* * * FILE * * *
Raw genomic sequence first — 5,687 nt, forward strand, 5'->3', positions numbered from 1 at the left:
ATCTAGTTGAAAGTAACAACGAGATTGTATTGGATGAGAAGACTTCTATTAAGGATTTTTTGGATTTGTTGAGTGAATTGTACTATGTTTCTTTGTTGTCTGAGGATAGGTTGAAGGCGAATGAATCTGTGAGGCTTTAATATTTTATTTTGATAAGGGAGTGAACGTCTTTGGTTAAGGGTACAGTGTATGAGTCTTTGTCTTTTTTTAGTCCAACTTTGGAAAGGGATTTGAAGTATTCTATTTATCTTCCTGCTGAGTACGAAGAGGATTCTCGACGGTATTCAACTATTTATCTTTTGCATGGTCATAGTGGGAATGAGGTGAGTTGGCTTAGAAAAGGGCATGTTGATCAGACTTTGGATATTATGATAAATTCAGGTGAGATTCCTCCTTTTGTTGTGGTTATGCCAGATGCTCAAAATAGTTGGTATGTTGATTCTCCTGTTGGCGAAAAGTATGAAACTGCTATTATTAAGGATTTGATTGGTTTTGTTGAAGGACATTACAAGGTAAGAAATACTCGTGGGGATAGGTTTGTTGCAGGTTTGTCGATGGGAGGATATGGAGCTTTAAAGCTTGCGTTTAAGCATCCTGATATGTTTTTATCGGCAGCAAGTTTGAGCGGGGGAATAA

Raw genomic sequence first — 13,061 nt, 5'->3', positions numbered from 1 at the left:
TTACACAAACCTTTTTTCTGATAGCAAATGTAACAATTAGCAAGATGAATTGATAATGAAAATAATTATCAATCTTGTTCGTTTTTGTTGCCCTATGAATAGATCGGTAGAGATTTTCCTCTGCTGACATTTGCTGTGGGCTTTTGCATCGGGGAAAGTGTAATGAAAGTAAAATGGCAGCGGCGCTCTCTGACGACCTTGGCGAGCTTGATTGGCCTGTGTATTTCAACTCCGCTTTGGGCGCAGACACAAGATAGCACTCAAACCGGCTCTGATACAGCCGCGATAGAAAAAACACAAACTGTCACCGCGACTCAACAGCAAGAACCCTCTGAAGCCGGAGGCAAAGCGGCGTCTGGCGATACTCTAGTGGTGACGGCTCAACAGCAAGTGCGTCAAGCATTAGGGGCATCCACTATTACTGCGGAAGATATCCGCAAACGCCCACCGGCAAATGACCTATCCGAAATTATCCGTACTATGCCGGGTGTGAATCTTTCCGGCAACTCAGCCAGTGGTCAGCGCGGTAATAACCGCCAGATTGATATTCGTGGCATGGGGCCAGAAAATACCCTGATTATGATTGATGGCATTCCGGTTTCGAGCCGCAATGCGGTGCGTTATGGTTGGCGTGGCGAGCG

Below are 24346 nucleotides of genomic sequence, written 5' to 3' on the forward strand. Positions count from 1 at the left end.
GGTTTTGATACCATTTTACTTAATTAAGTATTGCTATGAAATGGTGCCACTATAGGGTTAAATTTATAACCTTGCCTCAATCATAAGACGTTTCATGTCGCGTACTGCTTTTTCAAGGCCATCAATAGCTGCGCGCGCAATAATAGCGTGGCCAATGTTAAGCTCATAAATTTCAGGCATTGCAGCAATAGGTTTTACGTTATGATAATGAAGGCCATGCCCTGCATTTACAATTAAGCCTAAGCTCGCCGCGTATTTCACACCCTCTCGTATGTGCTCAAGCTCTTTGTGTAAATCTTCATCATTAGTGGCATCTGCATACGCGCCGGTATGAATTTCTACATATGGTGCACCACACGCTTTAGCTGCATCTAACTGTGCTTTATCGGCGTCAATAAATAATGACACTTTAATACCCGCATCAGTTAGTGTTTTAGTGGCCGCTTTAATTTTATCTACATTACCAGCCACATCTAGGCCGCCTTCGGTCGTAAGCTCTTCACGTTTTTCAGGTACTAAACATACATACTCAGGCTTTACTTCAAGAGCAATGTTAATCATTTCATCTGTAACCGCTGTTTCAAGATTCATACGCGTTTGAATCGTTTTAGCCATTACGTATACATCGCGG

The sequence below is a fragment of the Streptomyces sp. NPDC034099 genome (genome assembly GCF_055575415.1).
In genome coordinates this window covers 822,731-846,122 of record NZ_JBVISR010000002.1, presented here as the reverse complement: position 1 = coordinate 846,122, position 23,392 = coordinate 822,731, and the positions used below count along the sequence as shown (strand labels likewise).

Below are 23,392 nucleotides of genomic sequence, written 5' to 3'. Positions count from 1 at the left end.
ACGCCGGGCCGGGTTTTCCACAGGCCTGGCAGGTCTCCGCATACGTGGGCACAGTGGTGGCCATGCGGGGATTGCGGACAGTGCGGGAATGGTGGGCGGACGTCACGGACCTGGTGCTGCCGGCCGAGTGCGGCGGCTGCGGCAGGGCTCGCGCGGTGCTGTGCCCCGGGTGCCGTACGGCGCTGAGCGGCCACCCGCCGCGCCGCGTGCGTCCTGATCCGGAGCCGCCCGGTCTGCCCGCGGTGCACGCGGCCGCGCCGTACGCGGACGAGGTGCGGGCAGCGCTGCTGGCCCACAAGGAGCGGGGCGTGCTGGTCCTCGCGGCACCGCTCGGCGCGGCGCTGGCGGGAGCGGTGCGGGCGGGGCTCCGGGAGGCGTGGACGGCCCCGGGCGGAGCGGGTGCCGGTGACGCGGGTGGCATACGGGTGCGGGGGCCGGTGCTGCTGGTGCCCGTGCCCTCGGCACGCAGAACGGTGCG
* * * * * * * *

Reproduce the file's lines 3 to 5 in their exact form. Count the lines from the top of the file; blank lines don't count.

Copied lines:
Raw genomic sequence first — 13,061 nt, 5'->3', positions numbered from 1 at the left:
TTACACAAACCTTTTTTCTGATAGCAAATGTAACAATTAGCAAGATGAATTGATAATGAAAATAATTATCAATCTTGTTCGTTTTTGTTGCCCTATGAATAGATCGGTAGAGATTTTCCTCTGCTGACATTTGCTGTGGGCTTTTGCATCGGGGAAAGTGTAATGAAAGTAAAATGGCAGCGGCGCTCTCTGACGACCTTGGCGAGCTTGATTGGCCTGTGTATTTCAACTCCGCTTTGGGCGCAGACACAAGATAGCACTCAAACCGGCTCTGATACAGCCGCGATAGAAAAAACACAAACTGTCACCGCGACTCAACAGCAAGAACCCTCTGAAGCCGGAGGCAAAGCGGCGTCTGGCGATACTCTAGTGGTGACGGCTCAACAGCAAGTGCGTCAAGCATTAGGGGCATCCACTATTACTGCGGAAGATATCCGCAAACGCCCACCGGCAAATGACCTATCCGAAATTATCCGTACTATGCCGGGTGTGAATCTTTCCGGCAACTCAGCCAGTGGTCAGCGCGGTAATAACCGCCAGATTGATATTCGTGGCATGGGGCCAGAAAATACCCTGATTATGATTGATGGCATTCCGGTTTCGAGCCGCAATGCGGTGCGTTATGGTTGGCGTGGCGAGCG

Below are 24346 nucleotides of genomic sequence, written 5' to 3' on the forward strand. Positions count from 1 at the left end.